Friday, July 19

Northern Ballet: Beauty & The Beast – Leeds Grand Theatre

There have been countless versions of Beauty & The Beast over the years in film and the theatre, but David Nixon’s version for Northern Ballet is a million miles away from the saccharine Disney version delving deep into the darker elements of this love story that has its origins in Ancient Greece.

Northern Ballet’s former artistic director looks to Cocteau’s classic 1946 movie for his inspiration, which offers the dancers a much more challenging understanding of how if we fail to look beyond exteriors we will miss things like love, compassion and the inner demons that make us all human.

Although this is a far more subtle reading of this fable it retains all the key elements as a vain prince who is cursed by his narcissism to become a beast until he can find true love when someone finally sees behind his scary exterior.  Beauty and her family have been cast out into the woods where she comes across The Beast’s bleak castle and, well, you know the rest.

©Tristram Kenton:

Nixon has always been a dancer’s choreographer, so he gives all the company plenty of space to show off their technical abilities and their acting chops.  Leading soloist Saeka Shirai offers both grace and grit in her performance as Beauty trying to make sense of her mixed feelings for what appears to an animal, but with human characteristics lurking somewhere. Her dream sequence duet with Jackson Dwyer as the vain Prince Orian is full of power and passion, and Dwyer is believable as the strutting royal.

Nixon has made The Beast a really tough role as he eschewed prosthetics and a big costume, instead relying on his lead dancer to capture The Beast’s nature and torment through movement. Harris Beattie clevelry uses his body and training to create ape-like movements that give The Beast real depth and pain that makes the ending work. When Shirai, Dwyer and Beattie come together for a trio that deftly explore The Beast’s duality, and Beauty’s fear and confusion, it is a masterclass in how ballet is uniquely placed to dig deep into humanity’s complexities.  

As always, the supporting cast is top class, and none more than Areys Merill and Harriet Marden’s witty dancing playing Beauty’s materialistic sisters as Nixon takes on capitalism.  The scene where sisters preen with their vacuous friends only concerned with their finery and what they can buy is great fun, before a huge removal van appears on stage to whisk Beauty’s family away to penury. The hugely experienced Dominique Larose and Abigail Prudames are nicely mysterious as warring good and evil fairies. Special mention to Albert Gonzalez Orts, Jin Ishil, Araon Ko and Yu Wakizuka who are great fun as the cavorting castle Goblins.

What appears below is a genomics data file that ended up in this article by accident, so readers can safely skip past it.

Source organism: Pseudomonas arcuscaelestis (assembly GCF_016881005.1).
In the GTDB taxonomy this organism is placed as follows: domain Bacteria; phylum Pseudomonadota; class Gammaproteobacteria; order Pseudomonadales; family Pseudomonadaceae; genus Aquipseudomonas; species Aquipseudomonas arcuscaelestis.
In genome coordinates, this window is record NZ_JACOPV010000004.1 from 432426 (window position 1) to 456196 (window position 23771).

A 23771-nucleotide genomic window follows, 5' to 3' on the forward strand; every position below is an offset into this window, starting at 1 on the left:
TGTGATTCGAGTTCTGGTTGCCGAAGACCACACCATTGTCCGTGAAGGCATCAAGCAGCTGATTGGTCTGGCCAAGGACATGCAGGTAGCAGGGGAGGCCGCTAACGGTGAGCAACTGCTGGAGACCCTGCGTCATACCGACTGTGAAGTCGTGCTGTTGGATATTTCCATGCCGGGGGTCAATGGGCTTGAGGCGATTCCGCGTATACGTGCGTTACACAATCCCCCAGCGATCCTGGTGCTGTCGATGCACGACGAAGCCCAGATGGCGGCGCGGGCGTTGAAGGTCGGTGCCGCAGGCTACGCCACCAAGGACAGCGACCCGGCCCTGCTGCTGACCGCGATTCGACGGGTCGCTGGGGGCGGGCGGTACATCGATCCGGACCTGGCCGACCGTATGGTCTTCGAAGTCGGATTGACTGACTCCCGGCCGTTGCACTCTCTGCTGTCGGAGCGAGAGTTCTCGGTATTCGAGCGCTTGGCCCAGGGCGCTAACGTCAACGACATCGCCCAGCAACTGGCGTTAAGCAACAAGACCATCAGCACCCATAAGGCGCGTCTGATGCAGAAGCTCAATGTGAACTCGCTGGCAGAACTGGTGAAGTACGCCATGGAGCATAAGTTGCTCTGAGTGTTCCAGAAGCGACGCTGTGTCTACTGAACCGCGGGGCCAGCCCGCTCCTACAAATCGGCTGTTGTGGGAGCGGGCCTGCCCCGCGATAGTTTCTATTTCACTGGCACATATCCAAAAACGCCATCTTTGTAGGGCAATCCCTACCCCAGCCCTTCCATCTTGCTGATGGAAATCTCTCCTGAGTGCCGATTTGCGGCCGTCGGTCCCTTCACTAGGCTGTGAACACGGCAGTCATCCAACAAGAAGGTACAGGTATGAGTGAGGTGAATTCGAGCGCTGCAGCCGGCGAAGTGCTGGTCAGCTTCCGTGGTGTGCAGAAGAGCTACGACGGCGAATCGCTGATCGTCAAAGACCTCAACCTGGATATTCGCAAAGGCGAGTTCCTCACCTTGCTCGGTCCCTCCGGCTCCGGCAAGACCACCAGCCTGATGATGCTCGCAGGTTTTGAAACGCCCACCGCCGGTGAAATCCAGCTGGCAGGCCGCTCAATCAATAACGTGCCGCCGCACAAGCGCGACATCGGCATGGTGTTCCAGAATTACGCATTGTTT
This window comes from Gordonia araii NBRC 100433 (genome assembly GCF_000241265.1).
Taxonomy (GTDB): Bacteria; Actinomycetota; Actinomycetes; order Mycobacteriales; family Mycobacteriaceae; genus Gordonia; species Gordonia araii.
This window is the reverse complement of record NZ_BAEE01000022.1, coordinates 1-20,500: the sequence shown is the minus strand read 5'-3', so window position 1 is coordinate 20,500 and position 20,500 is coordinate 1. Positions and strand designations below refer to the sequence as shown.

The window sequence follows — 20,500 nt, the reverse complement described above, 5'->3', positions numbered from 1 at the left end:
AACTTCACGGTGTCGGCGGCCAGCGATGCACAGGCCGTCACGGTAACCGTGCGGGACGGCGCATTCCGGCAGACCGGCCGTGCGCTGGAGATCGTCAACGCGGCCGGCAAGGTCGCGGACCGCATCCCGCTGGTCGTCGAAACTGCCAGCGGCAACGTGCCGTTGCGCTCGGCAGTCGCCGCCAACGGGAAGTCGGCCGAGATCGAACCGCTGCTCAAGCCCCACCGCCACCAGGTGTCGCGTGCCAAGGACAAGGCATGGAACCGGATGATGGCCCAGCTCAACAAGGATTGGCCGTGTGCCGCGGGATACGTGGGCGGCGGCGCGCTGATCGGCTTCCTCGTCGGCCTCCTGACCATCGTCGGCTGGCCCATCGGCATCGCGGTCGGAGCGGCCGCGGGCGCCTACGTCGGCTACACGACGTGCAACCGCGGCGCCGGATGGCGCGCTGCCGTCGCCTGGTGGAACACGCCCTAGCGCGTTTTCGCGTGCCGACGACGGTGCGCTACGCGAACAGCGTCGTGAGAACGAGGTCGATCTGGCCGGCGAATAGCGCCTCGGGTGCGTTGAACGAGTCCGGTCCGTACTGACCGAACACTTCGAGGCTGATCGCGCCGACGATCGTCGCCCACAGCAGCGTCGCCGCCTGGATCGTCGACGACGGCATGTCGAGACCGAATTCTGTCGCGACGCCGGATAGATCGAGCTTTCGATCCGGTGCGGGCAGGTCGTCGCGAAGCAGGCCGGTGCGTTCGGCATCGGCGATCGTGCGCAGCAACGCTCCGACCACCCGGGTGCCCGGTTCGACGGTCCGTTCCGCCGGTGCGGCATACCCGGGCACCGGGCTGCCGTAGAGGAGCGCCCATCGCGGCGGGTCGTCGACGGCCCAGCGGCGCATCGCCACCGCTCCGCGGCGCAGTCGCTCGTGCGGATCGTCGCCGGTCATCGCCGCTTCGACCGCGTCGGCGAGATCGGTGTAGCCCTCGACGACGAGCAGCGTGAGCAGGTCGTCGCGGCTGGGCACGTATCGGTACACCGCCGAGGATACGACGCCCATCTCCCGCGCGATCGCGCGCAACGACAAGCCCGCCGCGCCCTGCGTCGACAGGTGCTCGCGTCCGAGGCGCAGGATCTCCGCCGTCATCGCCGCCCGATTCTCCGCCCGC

Nixon is really busy in this show as he also designed the elegant costumes which add to all scenes, especially the magical ending. Duncan Hayler’s set, aided by Tim Mitchell’s moody lighting design, adds to an air of magic and menace helping the company to make the most of this big stage, and the vast white rose symbolising The Beast’s heart is memorable.

As always the Northern Sinfonia prove that productions with this level of ambition need a live orchestra, and under Associate Conductor Daniel Parkinson’s baton they add light and shade throughout a carefully curated score, playing particularly powerfully on Bizet’s Seven movements from Jeux d’enfants.

After a seven year gap Northern Ballet were right to bring back this intelligent and witty take on a classic story reminding us that while judging a book by its cover might be a cliché in the case of Beauty & The Beast it proves to a lesson we should all take onboard in a digital age where narcissism is rampant.

Beauty & The Beast is at Leeds Playhouse until Sunday 9th June. To book or Leeds Grand Box Office 0113 243 0808 or

Reviewer: Paul Clarke

Reviewed: 4th June 2024

North West End UK Rating:

Rating: 4 out of 5.